What lessons from painting and other forms of illusionary imaging can we translate to new tools for our newest mode of visual communication—3D rendering?
Here is an article I wrote for CGarchitect.com
This building served as my gateway to NY as a child of 12. It was like nothing I had ever seen, architecture that transcends expected constraints of structural form. In this space, weight was not carried, it flew. There were no posts or walls, just surfaces endlessly curving. The building was a set of soaring, open wings. The place inspired those who passed through to fly themselves. It remains a pinnacle of midcentury, jet-age design whose magic endures past the usefulness of a small terminal at a global hub airport. And so, shut down after a life of inspired utility, the Flight Center sought to reinvent around the joy of art and design. In recent years it was restored and re-imagined, like me and my own art.
Forty four years later I returned to reflect on the ramifications on my life of being brought to NY. While unexpected, uninvited and in the early years punishing, the move nonetheless gave me the opportunity to find my way as an artist by accepting what this vibrant and ultimately forgiving city offered. NY is welcoming, once you get past the bluster. Again just off a flight from my native West, I had breakfast while the rising sun painted the vaulted volumes, bringing life and awakening memories of the last time I was there. But it was not the same as 1975, and neither was I. Each in our own way was restored and with new purpose. I found my views and spent the day sketching for this drawing series.
The series is rooted in decades of memory and interest in the massive masonry of the Manhattan Anchorage. The FDR Drive runs north and south at its feet, allowing a fleeting glance as you dodge taxis. The façade presented is all business. Piers of plain stone over brick do their stoic work with only simple archways to guide the flow of weight to earth from the steel deck high above. It is a worker’s face to the dark East River waterfront. I would drive past between my new home in Brooklyn and my former one, family still living further up the river. As I passed, I would get a glimpse of the decorative, formal features on the side faces, each topped with a small colonnade. The Drive side was earthy and primal. The roadway above, and the tower standing out in the river were an afterthought. They are made of different stuff and for different purposes, a bargain between purpose and prospect. I was drawn to the one of stone. I would dream of the anchorage set apart from the bridge it holds up, a monumental sculptural block set free.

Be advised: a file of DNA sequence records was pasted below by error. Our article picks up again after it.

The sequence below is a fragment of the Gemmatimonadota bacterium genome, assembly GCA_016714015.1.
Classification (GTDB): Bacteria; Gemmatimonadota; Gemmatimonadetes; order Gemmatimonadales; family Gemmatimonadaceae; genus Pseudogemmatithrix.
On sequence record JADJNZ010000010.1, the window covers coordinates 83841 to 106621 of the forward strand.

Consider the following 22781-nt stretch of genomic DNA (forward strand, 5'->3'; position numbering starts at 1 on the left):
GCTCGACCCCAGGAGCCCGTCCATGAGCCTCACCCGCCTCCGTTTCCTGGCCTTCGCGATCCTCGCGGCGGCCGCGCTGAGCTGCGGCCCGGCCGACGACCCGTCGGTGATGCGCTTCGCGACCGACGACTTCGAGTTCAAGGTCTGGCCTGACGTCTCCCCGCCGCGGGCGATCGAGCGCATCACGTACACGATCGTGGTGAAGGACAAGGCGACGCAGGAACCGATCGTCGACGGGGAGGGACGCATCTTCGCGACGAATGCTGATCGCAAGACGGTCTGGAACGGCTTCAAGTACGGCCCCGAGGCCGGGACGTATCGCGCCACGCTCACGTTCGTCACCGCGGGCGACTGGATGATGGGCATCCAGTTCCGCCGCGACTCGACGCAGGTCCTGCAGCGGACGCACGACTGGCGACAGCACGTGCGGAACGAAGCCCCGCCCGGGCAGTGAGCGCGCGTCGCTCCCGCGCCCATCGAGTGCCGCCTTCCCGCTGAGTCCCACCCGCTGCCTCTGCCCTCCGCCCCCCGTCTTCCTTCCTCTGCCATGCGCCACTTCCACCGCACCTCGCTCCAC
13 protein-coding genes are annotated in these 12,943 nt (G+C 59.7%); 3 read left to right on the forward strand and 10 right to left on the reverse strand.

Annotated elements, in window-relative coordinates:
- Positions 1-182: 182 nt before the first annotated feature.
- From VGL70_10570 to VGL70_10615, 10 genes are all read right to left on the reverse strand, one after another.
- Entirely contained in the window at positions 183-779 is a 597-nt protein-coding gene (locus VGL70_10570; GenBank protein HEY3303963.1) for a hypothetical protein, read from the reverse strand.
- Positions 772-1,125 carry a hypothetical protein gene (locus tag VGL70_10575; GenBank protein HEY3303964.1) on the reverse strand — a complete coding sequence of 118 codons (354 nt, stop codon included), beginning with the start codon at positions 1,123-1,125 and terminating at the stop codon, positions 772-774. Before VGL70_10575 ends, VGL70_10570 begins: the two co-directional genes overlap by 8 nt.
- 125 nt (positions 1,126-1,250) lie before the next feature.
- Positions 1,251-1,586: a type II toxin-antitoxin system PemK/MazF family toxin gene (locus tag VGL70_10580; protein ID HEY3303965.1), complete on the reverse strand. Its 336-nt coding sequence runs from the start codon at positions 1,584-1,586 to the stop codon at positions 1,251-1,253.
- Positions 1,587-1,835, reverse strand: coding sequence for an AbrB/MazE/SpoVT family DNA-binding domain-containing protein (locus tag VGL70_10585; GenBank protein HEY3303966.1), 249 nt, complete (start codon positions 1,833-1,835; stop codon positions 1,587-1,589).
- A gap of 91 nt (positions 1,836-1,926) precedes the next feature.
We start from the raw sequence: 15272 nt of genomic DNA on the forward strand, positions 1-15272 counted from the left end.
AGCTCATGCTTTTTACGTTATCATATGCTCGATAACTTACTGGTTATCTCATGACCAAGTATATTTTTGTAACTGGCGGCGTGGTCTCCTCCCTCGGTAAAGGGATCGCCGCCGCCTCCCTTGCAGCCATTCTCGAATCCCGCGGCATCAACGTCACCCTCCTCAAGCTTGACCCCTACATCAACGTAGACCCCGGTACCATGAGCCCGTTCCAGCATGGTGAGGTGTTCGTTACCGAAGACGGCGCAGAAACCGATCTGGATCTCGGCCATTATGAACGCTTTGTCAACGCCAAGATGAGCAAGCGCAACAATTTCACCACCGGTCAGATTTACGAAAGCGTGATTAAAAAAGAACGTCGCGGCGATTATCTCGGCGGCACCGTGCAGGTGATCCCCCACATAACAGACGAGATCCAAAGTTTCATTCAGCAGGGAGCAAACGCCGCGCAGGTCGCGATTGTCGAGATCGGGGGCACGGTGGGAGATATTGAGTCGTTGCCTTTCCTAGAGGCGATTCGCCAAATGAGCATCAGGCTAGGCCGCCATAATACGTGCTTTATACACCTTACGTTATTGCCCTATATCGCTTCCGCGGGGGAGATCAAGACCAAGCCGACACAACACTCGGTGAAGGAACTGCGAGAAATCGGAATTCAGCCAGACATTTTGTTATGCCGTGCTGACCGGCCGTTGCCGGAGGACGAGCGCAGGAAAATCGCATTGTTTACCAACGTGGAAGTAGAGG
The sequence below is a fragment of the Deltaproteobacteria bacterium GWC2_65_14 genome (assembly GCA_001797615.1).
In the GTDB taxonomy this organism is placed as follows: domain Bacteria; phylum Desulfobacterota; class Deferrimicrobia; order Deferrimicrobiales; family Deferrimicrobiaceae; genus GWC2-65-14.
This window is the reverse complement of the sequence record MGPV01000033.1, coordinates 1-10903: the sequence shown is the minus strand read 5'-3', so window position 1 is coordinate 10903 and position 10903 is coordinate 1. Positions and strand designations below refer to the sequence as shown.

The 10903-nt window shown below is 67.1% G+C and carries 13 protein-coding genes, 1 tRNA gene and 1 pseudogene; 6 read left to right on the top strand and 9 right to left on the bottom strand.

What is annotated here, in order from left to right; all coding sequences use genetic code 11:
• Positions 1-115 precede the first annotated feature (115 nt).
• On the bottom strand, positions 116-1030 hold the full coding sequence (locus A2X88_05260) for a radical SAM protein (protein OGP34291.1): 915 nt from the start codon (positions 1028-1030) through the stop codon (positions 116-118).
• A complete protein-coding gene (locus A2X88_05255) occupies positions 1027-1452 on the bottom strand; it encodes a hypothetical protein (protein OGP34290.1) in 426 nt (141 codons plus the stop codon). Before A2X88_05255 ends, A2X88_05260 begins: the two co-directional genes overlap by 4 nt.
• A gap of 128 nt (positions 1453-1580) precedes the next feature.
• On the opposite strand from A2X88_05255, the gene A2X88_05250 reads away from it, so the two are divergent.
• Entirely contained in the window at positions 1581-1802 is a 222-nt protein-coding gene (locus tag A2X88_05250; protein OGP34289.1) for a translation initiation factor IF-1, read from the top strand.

To produce the pictures I visited the bridge with a sketchbook and open mind, finding areas and view framing that interested me. They caught my attention because of the juxtaposition of the delicate and deliberate architectural ornament, created to add a layer of beauty, to the strength of the engineering. But also I was intrigued by contradictions, like the seemingly paper-thin support walls that take the weight after the cables have run to ground in the anchorages, and before the force of the roadways dives into the city surface fabric. The bridge is a by-way. It is built to transit, but provides areas worthy of stopping to appreciate views beyond or included along its length. The span channels extraordinary forces, guided and focused, stretched taut between the boroughs. I sketched the restraint of moment, the pause from the kinetic grandness of a structure dedicated to the journey.